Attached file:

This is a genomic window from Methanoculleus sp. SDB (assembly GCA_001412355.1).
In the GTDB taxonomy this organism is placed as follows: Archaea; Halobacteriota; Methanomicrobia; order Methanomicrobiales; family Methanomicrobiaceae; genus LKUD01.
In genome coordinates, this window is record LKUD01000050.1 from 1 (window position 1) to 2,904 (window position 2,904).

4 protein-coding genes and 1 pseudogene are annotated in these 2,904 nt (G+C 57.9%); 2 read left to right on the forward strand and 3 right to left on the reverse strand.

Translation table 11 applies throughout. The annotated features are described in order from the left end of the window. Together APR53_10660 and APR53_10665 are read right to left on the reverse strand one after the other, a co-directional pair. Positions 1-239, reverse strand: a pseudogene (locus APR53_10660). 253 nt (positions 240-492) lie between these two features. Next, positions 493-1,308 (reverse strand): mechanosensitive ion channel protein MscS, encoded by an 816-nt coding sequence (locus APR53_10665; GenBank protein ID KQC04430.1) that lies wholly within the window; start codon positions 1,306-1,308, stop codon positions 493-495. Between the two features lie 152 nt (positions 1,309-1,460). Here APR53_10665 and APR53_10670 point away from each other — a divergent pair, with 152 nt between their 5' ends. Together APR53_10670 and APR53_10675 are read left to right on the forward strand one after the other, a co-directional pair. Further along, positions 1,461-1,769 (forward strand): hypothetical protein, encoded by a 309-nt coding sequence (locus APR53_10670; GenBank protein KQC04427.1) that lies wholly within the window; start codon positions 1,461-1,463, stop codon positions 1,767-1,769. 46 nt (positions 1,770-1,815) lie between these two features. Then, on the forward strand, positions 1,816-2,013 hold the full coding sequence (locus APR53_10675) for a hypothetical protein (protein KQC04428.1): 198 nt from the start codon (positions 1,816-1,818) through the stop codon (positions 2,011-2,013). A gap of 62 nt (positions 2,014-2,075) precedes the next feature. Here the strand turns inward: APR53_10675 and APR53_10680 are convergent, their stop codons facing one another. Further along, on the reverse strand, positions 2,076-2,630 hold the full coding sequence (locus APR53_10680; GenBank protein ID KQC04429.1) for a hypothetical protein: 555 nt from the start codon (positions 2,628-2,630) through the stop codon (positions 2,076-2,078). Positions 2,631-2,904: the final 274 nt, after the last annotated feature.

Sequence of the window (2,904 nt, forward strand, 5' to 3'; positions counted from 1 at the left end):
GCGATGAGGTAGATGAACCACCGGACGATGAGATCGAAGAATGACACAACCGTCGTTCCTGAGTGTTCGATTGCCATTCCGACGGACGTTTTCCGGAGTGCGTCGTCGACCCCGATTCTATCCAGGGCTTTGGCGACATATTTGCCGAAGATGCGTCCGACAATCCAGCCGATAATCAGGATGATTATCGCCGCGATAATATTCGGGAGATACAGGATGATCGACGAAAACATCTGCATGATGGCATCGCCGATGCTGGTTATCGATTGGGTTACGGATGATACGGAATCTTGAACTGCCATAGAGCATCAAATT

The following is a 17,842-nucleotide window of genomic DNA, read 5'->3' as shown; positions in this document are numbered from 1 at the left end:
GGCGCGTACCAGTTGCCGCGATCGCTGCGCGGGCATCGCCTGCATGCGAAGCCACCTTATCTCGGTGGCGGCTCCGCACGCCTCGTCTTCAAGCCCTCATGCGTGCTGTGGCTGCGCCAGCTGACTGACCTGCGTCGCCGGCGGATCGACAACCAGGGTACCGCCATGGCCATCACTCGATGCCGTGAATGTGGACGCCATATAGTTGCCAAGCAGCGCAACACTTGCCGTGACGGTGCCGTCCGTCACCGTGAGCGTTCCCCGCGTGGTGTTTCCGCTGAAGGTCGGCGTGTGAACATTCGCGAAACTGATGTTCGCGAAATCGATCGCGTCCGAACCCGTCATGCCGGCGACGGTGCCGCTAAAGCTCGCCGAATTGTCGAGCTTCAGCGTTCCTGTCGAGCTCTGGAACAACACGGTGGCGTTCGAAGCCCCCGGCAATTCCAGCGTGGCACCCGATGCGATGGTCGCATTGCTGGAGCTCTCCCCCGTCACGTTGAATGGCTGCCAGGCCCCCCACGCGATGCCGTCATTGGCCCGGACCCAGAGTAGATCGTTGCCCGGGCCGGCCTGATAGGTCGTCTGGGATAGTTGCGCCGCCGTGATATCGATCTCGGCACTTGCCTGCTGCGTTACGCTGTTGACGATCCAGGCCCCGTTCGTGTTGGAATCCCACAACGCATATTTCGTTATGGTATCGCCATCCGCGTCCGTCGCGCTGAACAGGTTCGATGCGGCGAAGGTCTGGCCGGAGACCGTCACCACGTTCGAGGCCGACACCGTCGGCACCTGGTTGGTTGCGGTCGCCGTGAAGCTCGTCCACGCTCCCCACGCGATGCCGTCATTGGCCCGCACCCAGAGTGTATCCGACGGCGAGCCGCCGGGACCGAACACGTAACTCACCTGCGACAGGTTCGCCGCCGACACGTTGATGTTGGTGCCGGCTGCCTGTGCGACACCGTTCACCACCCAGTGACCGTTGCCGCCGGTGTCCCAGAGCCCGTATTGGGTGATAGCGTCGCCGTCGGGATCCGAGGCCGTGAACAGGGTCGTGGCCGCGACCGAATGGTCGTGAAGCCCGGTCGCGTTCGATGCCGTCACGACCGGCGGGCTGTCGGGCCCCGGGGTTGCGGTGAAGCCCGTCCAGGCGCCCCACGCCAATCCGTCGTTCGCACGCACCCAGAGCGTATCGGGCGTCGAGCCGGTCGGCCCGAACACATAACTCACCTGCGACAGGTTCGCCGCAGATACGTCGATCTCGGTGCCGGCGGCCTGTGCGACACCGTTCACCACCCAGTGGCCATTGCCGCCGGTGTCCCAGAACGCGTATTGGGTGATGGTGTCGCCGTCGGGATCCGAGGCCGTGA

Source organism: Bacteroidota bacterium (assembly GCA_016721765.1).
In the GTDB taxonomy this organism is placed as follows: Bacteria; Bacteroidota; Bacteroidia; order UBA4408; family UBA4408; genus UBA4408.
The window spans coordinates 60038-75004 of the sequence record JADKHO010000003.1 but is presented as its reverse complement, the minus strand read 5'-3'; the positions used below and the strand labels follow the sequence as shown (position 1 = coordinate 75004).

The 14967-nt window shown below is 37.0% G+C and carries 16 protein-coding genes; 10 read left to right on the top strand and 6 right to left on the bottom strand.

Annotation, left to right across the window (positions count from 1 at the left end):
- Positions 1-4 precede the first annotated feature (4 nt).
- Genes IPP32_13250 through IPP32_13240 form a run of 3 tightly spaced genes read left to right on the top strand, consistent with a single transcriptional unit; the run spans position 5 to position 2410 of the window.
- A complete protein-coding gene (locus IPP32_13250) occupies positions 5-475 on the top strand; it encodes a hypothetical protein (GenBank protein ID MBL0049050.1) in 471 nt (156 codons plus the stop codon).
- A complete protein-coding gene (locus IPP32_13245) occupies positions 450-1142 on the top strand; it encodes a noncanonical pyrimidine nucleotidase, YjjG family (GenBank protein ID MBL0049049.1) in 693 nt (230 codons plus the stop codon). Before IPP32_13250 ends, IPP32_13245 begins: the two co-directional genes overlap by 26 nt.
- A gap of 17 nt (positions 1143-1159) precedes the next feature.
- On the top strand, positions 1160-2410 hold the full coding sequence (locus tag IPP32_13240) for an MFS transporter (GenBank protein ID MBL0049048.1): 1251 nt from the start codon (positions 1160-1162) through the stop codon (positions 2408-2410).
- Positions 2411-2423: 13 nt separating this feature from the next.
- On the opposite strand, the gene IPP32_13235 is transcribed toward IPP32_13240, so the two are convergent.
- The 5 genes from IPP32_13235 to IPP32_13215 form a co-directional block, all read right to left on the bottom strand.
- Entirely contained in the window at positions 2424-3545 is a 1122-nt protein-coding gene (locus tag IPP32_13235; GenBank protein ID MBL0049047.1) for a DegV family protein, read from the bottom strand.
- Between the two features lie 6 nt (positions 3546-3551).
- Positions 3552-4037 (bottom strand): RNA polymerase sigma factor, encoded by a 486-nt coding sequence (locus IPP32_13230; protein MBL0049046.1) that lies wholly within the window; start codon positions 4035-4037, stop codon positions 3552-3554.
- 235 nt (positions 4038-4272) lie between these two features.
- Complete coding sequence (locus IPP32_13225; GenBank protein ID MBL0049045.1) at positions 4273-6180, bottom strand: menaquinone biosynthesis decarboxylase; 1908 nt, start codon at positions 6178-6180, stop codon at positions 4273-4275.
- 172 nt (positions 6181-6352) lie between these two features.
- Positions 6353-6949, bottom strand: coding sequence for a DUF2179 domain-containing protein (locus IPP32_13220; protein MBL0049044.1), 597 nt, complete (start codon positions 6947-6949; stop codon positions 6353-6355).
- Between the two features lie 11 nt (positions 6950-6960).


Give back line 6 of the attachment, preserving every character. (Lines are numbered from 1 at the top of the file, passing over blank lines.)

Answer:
Sequence of the window (2,904 nt, forward strand, 5' to 3'; positions counted from 1 at the left end):